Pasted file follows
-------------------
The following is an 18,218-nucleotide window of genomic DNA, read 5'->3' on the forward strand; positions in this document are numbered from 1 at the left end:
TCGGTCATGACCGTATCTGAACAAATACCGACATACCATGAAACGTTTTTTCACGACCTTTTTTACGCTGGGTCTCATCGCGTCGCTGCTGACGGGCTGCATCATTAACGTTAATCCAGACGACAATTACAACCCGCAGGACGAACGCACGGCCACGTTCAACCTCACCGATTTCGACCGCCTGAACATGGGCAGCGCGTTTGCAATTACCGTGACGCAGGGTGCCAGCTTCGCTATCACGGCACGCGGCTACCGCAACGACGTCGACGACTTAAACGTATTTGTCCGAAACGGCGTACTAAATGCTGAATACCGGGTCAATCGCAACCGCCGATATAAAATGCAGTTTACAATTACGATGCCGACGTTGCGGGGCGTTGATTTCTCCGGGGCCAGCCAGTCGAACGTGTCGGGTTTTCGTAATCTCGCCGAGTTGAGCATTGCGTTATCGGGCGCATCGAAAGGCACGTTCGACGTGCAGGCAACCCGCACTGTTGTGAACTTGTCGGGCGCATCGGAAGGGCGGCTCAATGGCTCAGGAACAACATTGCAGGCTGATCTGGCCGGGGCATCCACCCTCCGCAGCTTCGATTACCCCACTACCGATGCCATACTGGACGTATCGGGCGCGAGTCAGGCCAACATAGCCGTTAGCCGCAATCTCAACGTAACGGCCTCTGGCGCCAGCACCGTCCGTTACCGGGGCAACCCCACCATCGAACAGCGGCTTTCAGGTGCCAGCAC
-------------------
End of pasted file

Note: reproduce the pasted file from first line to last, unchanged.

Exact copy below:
The following is an 18,218-nucleotide window of genomic DNA, read 5'->3' on the forward strand; positions in this document are numbered from 1 at the left end:
TCGGTCATGACCGTATCTGAACAAATACCGACATACCATGAAACGTTTTTTCACGACCTTTTTTACGCTGGGTCTCATCGCGTCGCTGCTGACGGGCTGCATCATTAACGTTAATCCAGACGACAATTACAACCCGCAGGACGAACGCACGGCCACGTTCAACCTCACCGATTTCGACCGCCTGAACATGGGCAGCGCGTTTGCAATTACCGTGACGCAGGGTGCCAGCTTCGCTATCACGGCACGCGGCTACCGCAACGACGTCGACGACTTAAACGTATTTGTCCGAAACGGCGTACTAAATGCTGAATACCGGGTCAATCGCAACCGCCGATATAAAATGCAGTTTACAATTACGATGCCGACGTTGCGGGGCGTTGATTTCTCCGGGGCCAGCCAGTCGAACGTGTCGGGTTTTCGTAATCTCGCCGAGTTGAGCATTGCGTTATCGGGCGCATCGAAAGGCACGTTCGACGTGCAGGCAACCCGCACTGTTGTGAACTTGTCGGGCGCATCGGAAGGGCGGCTCAATGGCTCAGGAACAACATTGCAGGCTGATCTGGCCGGGGCATCCACCCTCCGCAGCTTCGATTACCCCACTACCGATGCCATACTGGACGTATCGGGCGCGAGTCAGGCCAACATAGCCGTTAGCCGCAATCTCAACGTAACGGCCTCTGGCGCCAGCACCGTCCGTTACCGGGGCAACCCCACCATCGAACAGCGGCTTTCAGGTGCCAGCAC